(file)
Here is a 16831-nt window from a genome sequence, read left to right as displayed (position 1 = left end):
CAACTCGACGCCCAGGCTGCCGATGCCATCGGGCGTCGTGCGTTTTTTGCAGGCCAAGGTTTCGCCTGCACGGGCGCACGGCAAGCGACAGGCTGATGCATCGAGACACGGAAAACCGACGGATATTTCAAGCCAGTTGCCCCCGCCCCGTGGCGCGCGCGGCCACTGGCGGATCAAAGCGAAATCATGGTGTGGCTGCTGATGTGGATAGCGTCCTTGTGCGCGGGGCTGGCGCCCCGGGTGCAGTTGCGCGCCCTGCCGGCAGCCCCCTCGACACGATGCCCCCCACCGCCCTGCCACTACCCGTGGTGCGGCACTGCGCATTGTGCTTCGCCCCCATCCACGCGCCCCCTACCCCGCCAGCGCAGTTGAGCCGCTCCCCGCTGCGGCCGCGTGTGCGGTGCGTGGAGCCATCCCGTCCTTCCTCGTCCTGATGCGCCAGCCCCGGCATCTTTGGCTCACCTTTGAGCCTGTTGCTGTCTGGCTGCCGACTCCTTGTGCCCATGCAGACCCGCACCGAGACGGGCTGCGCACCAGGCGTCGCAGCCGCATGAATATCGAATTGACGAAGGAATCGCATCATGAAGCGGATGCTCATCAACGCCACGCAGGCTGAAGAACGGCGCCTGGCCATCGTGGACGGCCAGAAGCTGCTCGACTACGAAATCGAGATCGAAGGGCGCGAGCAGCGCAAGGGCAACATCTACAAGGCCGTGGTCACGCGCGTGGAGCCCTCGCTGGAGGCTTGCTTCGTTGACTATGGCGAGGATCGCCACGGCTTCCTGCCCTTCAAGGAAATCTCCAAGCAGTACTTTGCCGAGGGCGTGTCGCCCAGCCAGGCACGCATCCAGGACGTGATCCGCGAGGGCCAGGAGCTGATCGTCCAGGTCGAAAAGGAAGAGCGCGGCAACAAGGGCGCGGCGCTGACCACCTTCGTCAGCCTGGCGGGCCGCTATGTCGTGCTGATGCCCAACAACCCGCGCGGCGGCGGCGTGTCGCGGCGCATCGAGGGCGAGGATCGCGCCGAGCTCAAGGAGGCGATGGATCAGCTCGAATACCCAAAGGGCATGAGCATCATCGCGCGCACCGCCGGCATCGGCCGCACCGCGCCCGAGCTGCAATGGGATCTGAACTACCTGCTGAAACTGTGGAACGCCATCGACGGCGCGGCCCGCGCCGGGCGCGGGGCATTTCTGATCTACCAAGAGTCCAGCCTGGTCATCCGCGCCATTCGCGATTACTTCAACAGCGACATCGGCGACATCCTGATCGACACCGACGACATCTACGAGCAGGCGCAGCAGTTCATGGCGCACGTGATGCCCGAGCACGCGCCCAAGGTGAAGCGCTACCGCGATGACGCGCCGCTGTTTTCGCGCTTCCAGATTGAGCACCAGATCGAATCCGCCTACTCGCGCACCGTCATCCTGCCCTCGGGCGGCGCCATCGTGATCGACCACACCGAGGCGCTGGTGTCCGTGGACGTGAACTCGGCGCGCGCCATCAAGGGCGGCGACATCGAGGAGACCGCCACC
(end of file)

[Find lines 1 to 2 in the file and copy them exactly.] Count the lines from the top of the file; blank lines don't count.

Here is a 16831-nt window from a genome sequence, read left to right as displayed (position 1 = left end):
CAACTCGACGCCCAGGCTGCCGATGCCATCGGGCGTCGTGCGTTTTTTGCAGGCCAAGGTTTCGCCTGCACGGGCGCACGGCAAGCGACAGGCTGATGCATCGAGACACGGAAAACCGACGGATATTTCAAGCCAGTTGCCCCCGCCCCGTGGCGCGCGCGGCCACTGGCGGATCAAAGCGAAATCATGGTGTGGCTGCTGATGTGGATAGCGTCCTTGTGCGCGGGGCTGGCGCCCCGGGTGCAGTTGCGCGCCCTGCCGGCAGCCCCCTCGACACGATGCCCCCCACCGCCCTGCCACTACCCGTGGTGCGGCACTGCGCATTGTGCTTCGCCCCCATCCACGCGCCCCCTACCCCGCCAGCGCAGTTGAGCCGCTCCCCGCTGCGGCCGCGTGTGCGGTGCGTGGAGCCATCCCGTCCTTCCTCGTCCTGATGCGCCAGCCCCGGCATCTTTGGCTCACCTTTGAGCCTGTTGCTGTCTGGCTGCCGACTCCTTGTGCCCATGCAGACCCGCACCGAGACGGGCTGCGCACCAGGCGTCGCAGCCGCATGAATATCGAATTGACGAAGGAATCGCATCATGAAGCGGATGCTCATCAACGCCACGCAGGCTGAAGAACGGCGCCTGGCCATCGTGGACGGCCAGAAGCTGCTCGACTACGAAATCGAGATCGAAGGGCGCGAGCAGCGCAAGGGCAACATCTACAAGGCCGTGGTCACGCGCGTGGAGCCCTCGCTGGAGGCTTGCTTCGTTGACTATGGCGAGGATCGCCACGGCTTCCTGCCCTTCAAGGAAATCTCCAAGCAGTACTTTGCCGAGGGCGTGTCGCCCAGCCAGGCACGCATCCAGGACGTGATCCGCGAGGGCCAGGAGCTGATCGTCCAGGTCGAAAAGGAAGAGCGCGGCAACAAGGGCGCGGCGCTGACCACCTTCGTCAGCCTGGCGGGCCGCTATGTCGTGCTGATGCCCAACAACCCGCGCGGCGGCGGCGTGTCGCGGCGCATCGAGGGCGAGGATCGCGCCGAGCTCAAGGAGGCGATGGATCAGCTCGAATACCCAAAGGGCATGAGCATCATCGCGCGCACCGCCGGCATCGGCCGCACCGCGCCCGAGCTGCAATGGGATCTGAACTACCTGCTGAAACTGTGGAACGCCATCGACGGCGCGGCCCGCGCCGGGCGCGGGGCATTTCTGATCTACCAAGAGTCCAGCCTGGTCATCCGCGCCATTCGCGATTACTTCAACAGCGACATCGGCGACATCCTGATCGACACCGACGACATCTACGAGCAGGCGCAGCAGTTCATGGCGCACGTGATGCCCGAGCACGCGCCCAAGGTGAAGCGCTACCGCGATGACGCGCCGCTGTTTTCGCGCTTCCAGATTGAGCACCAGATCGAATCCGCCTACTCGCGCACCGTCATCCTGCCCTCGGGCGGCGCCATCGTGATCGACCACACCGAGGCGCTGGTGTCCGTGGACGTGAACTCGGCGCGCGCCATCAAGGGCGGCGACATCGAGGAGACCGCCACC